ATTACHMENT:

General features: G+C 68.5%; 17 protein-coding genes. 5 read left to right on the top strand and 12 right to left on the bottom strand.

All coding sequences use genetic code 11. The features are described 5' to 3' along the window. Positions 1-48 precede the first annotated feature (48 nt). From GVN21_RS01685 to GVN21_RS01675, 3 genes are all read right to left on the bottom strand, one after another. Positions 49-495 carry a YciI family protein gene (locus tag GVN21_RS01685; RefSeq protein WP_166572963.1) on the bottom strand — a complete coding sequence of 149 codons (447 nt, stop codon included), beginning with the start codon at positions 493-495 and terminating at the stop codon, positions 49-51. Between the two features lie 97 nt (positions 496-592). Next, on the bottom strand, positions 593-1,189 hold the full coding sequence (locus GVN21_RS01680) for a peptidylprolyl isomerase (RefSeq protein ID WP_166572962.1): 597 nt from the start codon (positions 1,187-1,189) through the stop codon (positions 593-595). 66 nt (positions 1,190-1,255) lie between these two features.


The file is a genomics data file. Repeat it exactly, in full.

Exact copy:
General features: G+C 68.5%; 17 protein-coding genes. 5 read left to right on the top strand and 12 right to left on the bottom strand.

All coding sequences use genetic code 11. The features are described 5' to 3' along the window. Positions 1-48 precede the first annotated feature (48 nt). From GVN21_RS01685 to GVN21_RS01675, 3 genes are all read right to left on the bottom strand, one after another. Positions 49-495 carry a YciI family protein gene (locus tag GVN21_RS01685; RefSeq protein WP_166572963.1) on the bottom strand — a complete coding sequence of 149 codons (447 nt, stop codon included), beginning with the start codon at positions 493-495 and terminating at the stop codon, positions 49-51. Between the two features lie 97 nt (positions 496-592). Next, on the bottom strand, positions 593-1,189 hold the full coding sequence (locus GVN21_RS01680) for a peptidylprolyl isomerase (RefSeq protein ID WP_166572962.1): 597 nt from the start codon (positions 1,187-1,189) through the stop codon (positions 593-595). 66 nt (positions 1,190-1,255) lie between these two features.